I was happier than a snail with the wind to its back to have my insulin pump kick up its little feet, clutch a lily to its chest, and die. Because it was still under warranty, the company sent me a “new” (reconditioned) pump. I was thrilled! It gave me more time to search around for another pump.
You see, I have a Cozmo. I love my Cozmo. Of all the insulin pumps I’ve had (three), it’s my favorite. I’d buy another in a heartbeat.
Sadly, I can’t. The company got out of the insulin pump business after it lost a patent infringement lawsuit brought by another company. The outcome of the suit was that Cozmo’s company had to shell out several million bucks and would have had to pay a royalty on every pump it sold.
Hence, the end of the Cozmo pump — and the beginning of my dilemma. The only other pump I would consider only holds 200 units of insulin and, as somebody with Type 2 diabetes, I use a lot of insulin. Depending on what else is going on in my life, I can use as much as 150 units per day just for basal insulin. Two hundred units wasn’t gonna cut it. And I didn’t much care for any of the 300-unit pumps available.
Then I attended the American Association of Diabetes Educators Annual Meeting last week and saw what’s coming. Oh, my! None have yet been approved by the US Food and Drug Administration, but I can wait thanks to my “new” (reconditioned) Cozmo.
While my warranty expires in December, I’ve never been one to buy a new pump just because I can. Some of that may have to do with the fact that my insurance company sets a $2,500-per-year cap on durable medical equipment, leaving me to pay the rest. Pumps cost around $6,000, although there can be deductions.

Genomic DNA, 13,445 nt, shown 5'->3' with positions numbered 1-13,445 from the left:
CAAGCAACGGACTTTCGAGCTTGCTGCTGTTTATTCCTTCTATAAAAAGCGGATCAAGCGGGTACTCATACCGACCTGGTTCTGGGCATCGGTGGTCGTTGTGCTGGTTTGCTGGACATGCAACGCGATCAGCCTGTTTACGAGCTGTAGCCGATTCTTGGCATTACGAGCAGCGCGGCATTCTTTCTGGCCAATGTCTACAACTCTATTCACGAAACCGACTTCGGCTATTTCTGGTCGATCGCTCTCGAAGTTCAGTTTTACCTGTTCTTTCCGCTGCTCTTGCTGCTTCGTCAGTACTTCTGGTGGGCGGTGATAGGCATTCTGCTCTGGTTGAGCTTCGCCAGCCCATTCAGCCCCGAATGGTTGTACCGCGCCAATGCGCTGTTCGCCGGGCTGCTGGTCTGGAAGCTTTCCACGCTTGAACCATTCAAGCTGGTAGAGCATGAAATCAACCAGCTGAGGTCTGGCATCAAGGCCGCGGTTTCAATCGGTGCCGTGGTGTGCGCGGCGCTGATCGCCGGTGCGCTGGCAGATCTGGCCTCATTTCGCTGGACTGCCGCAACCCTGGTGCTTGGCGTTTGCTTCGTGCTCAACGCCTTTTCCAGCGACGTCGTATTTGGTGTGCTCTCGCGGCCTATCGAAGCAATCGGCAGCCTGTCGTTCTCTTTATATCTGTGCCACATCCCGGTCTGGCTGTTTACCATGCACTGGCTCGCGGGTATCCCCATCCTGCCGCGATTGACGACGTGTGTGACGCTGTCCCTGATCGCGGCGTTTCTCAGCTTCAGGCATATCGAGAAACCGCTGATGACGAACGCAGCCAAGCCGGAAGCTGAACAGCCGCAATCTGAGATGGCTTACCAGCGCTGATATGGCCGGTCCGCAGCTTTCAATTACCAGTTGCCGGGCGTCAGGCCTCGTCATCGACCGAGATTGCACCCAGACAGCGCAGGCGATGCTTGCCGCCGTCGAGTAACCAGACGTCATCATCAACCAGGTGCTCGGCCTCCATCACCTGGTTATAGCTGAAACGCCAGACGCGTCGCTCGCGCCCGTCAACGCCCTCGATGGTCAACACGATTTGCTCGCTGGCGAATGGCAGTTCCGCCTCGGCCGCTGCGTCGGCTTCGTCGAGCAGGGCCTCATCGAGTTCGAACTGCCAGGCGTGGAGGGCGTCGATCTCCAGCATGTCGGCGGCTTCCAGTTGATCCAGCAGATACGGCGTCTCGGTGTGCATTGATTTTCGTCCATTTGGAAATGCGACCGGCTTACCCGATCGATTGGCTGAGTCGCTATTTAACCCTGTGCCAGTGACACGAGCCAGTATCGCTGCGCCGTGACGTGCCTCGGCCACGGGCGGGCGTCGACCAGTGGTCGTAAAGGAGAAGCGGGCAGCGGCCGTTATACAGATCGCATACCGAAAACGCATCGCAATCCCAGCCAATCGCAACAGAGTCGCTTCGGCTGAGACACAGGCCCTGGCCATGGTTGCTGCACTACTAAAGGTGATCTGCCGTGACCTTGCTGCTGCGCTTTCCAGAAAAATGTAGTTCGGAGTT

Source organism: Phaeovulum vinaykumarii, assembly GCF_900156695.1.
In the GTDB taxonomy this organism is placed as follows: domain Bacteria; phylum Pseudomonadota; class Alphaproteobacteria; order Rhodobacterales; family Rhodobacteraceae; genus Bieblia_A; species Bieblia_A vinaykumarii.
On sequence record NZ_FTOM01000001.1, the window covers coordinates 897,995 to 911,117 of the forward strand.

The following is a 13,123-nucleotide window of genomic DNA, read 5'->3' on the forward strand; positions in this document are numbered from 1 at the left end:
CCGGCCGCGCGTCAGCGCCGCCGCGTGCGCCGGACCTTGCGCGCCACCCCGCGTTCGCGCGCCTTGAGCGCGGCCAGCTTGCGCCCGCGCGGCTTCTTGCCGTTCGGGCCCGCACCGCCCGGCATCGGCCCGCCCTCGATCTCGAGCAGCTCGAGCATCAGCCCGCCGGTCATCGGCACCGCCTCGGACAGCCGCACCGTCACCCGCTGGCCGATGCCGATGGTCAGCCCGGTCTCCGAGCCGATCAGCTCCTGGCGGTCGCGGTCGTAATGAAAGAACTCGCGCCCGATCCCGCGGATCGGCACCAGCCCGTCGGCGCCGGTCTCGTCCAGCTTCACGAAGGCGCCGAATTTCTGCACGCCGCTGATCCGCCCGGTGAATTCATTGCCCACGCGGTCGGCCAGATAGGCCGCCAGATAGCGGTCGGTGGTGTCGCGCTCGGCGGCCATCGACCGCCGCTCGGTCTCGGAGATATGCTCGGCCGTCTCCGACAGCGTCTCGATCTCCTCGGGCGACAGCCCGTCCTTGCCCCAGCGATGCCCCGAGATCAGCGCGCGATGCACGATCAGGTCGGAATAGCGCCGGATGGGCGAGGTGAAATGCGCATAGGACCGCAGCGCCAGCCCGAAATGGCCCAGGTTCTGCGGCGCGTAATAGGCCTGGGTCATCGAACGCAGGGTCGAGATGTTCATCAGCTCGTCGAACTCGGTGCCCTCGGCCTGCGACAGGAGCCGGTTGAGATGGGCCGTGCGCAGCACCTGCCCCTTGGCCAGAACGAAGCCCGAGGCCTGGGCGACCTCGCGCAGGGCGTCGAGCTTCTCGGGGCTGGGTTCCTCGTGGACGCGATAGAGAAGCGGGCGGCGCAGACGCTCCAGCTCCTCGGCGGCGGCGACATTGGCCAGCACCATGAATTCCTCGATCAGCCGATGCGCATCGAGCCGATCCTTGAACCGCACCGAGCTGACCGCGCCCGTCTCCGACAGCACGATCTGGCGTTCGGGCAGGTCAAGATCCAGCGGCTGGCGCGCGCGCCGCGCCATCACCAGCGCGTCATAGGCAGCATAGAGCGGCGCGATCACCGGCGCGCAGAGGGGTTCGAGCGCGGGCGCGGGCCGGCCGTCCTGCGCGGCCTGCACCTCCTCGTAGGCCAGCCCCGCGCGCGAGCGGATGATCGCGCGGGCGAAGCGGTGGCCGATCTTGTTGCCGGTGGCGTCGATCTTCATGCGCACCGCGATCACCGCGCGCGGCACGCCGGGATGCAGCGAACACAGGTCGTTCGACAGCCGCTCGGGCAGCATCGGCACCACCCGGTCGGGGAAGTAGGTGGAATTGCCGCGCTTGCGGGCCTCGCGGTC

If something breaks, or if the pump starts coughing, I’ll get a new one. But I don’t wait until then to choose my next pump. In fact, I’m already beginning to choose my next one, whenever I may end up needing it.
At AADE, I found three pumps I could fancy: One from Roche, one from Tandem Diabetes Care, and one from (as near as I can figure) D. Medical Industries.
Roche currently has the Accu-Chek Spirit, which I don’t care for. Coming, however — as soon as the FDA says it can — is the Accu-Chek Combo, which holds 315 units of insulin. It comes with a wireless Aviva Combo meter that can operate the pump (or the pump can be operated on its own), as well as with an emergency back-up pump. Among the features is one that calculates a bolus based on a number of factors, including insulin on board; carbs to be eaten; current blood glucose level; whether the meal is high-carb, high-protein or whatever; and variables such as exercise levels, stress, and such.
If you buy a Spirit now, or if you bought one after Februrary 15, 2009, you can get a free upgrade to the Combo.
You might get the Tandem Diabetes Care’s t:slim pump confused with your smartphone. It’s about the same thickness, as well as being the same size as a credit card. A rechargeable power source (the once-weekly charge takes about 10 minutes — just plug it into a USB port, take your shower, and it’s done by the time you dry off) and innovative delivery method makes it possible for the color-touch-screen pump to be tiny and still hold 300 units of insulin.
I didn’t find out much about the Spring Patch Pump at its booth. While there was a pump on display, the company was promoting its new Spring Universal Infusion Set. I did find out that it holds 300 units of insulin (which meets my requirements) and later tracked down the information that it can be worn with an infusion set or directly on the skin. Oh — and you can use it with or without a remote unit. It’s one to keep an eye on.
As I said earlier, none have been approved for sale yet, but I can wait. In the meantime, I’m pumped about what’s coming along.